MIAMI (CBSMiami) -- Parents of a University of Miami (UM) student killed after a car slammed into her and another student testified on Friday.
Ying Chen's mother, Wang Qingyun, held a photo of her daughter in her lap as she testified using a translator.
"Every day with her was a happy day for me," the mother said.
The mom showed a photo of her daughter standing by the Statue of Liberty shortly after arriving in America. She said Chen was pursuing the American dream, and knew that opportunities here surpass those she would have in China.
"She told me 'mom the sky is so blue here, the air is so fresh, the people are so nice," said Wang.
The dead girl's mother wept frequently as she spoke of her loss.
"I don't know sometimes if I am alive or if I'm dead. I would rather die," she said.
While families of the two victims wept much of the day, others shared in their grief.
At one point a female juror was visibly moved, dabbing tears from her eyes.
Meantime, the driver who killed the students and is being sued for negligence, Milady Pequeno, sat at the defense table weeping as the dead girl's mother testified.
Chen's father, Xinzhou Chen, also took the stand and described his daughter as a "very happy," fun loving child as a little girl, and a hard- working student. He showed the jury family photos, posing proudly when she graduated with her Master's degree from Peking University and a sad photo of her grave in China, her picture on her tombstone.
He described a daughter who was a musician, athlete, and gifted scholar.
He recalled the whole family taking her to the airport when she left to attend graduate school at UM. The father broke down then, his voice choking.
"We never knew this was the last time we would see her," he said, struggling to speak through his tears.
"We feel our world has fallen apart," the father said. "It's devastating to me. We still cannot accept this is reality."
The assistant medical examiner testified earlier on Friday.
The Assistant Medical Examiner Dr. Kenneth Hutchins testified that both students suffered multiple broken bones, skull fractures and internal injuries.
As autopsy photos were displayed on a large projection screen, the parents of the victims wept in the gallery. Unable to continue watching photos of their daughter, the mother and father of Chen buried their heads behind the courtroom bench in front of them, their shoulders shaking as they quietly sobbed. Their child, a brilliant engineering student, was petite, just five feet tall, weighing 73 pounds. The medical examiner said both victims struggled to breathe for several minutes after being struck.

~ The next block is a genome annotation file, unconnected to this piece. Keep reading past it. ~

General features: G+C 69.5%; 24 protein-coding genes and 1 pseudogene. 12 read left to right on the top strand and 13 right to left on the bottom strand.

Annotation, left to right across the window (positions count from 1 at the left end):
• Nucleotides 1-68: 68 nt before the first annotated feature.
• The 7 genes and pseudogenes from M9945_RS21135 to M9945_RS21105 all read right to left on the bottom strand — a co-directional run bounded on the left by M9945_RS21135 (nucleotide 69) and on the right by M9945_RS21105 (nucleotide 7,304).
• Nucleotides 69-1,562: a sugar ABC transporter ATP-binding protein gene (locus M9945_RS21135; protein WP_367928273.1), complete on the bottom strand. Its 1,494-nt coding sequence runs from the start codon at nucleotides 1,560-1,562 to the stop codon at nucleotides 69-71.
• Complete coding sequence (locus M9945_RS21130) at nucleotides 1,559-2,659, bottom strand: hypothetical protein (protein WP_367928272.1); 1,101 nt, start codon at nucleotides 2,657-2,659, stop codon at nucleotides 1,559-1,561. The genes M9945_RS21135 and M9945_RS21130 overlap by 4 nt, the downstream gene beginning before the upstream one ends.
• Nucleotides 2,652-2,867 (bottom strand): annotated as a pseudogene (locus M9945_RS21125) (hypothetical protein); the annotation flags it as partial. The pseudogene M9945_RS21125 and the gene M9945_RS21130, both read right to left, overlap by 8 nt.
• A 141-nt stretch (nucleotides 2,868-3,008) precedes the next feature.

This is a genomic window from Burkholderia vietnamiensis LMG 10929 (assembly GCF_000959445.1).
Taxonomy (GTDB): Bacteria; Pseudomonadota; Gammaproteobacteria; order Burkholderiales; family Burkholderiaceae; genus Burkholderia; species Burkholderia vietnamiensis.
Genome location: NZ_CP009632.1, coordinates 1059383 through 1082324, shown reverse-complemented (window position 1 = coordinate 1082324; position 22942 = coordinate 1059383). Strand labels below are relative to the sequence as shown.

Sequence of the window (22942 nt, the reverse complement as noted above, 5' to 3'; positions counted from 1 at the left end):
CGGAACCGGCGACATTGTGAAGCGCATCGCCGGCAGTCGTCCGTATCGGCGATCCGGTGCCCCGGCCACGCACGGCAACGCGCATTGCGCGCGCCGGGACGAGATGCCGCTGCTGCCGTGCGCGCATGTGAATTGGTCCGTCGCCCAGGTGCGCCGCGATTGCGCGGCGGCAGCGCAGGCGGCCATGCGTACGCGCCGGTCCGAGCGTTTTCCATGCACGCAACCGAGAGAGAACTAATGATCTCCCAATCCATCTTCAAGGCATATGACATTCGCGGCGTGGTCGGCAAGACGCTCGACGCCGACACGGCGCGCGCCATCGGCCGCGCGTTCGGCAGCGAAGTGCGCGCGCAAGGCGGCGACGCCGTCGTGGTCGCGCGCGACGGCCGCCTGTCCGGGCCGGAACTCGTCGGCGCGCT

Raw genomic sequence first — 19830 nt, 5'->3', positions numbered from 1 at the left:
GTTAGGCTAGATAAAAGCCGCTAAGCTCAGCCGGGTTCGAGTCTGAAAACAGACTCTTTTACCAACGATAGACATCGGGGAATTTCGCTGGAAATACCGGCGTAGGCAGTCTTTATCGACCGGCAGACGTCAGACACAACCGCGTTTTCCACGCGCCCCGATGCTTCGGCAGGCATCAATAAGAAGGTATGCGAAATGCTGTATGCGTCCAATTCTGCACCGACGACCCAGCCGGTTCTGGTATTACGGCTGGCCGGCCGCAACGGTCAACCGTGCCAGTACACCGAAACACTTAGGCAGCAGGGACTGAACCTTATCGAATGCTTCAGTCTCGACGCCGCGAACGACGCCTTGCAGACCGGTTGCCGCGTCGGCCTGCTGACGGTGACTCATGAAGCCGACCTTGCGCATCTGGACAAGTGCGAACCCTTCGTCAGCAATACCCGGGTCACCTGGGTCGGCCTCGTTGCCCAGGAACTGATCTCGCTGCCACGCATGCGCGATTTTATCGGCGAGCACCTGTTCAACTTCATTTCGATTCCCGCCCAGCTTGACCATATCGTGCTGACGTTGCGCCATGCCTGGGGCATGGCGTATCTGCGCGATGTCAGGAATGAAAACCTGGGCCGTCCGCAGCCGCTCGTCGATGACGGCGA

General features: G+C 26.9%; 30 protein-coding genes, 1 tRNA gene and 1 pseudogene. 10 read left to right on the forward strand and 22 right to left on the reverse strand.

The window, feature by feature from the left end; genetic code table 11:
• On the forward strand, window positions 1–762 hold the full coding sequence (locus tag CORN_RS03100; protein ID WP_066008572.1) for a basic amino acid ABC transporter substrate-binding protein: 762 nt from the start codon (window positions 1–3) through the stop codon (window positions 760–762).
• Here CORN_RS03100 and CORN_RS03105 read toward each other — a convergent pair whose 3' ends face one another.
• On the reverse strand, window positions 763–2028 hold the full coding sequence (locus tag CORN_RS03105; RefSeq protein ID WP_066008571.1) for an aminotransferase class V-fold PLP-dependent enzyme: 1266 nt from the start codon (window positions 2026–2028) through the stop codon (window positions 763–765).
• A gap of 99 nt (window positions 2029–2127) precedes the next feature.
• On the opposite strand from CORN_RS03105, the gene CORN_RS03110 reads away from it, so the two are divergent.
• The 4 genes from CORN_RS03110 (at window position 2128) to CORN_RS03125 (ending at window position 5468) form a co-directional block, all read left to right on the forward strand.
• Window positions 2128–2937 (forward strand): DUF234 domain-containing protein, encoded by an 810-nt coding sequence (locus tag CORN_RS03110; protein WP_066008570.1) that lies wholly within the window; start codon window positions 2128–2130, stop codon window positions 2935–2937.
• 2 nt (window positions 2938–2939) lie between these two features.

During cross examination,the coroner said both students would have been rendered unconscious instantly, suggesting they did not consciously suffer. This is important in the case because, in a civil lawsuit, the jury can weigh suffering in awarding damages, if any. The suffering emanating from the family members in the courtroom was palpable.
All this just days after Pequeno, who hit and killed Chen, 27, and Hau Liu, 26 in 2014, testified before the court in the civil case against her.
Pequeno's Porsche slammed into the students as they crossed Kendall Drive at an intersection just east of Dixie Highway at about 8 p.m. on October 16, 2014. Pequeno sped off after the incident, according to police.
"Never, never," she replied on Wednesday when asked if she saw them coming or passing in front of her car.
Plaintiff attorney Deborah Gander had brought in the wrecked front end and windshield of Pequeno's car, trying to get her to acknowledge that the students crossed a lane of traffic, and passed almost entirely across the front of the car before being struck.
Pequeno admitted driving on after the impact and being made to stop by another driver about a block away.
"He was screaming at you, 'you killed them!' correct, asked Gander. "Yes," Pequeno replied.
Pequeno has claimed an SUV, driving in the lane beside her, may have screened her view of the students crossing the roadway.
Earlier on Wednesday, other witnesses took the stand, including an off-duty officer who tried to save the students.
Related: Jury Hears Civil Case Against Woman Who Hit, Killed UM Students
Miami Police Lieutenant Javier Ortiz testified that the impact of the car hitting the students was so loud, he heard it from inside his car as he drove from a CVS nearby.
When he got to the scene, Ortiz said he began CPR on Chen, believing her to be the one most seriously hurt.
During his testimony, the officer looked directly at the victims' parents in the courtroom, and his voice choked as he apologized for not being able to do more to help their children.
The case is being heard by a six member jury of three men and three women. In a rare departure, Judge Sanchez-Llorens has permitted members of the jury to be video taped. At the request of CBS4 News, the judge polled the jurors, and none objected to being televised.
Both sides expect closing arguments to happen next week.
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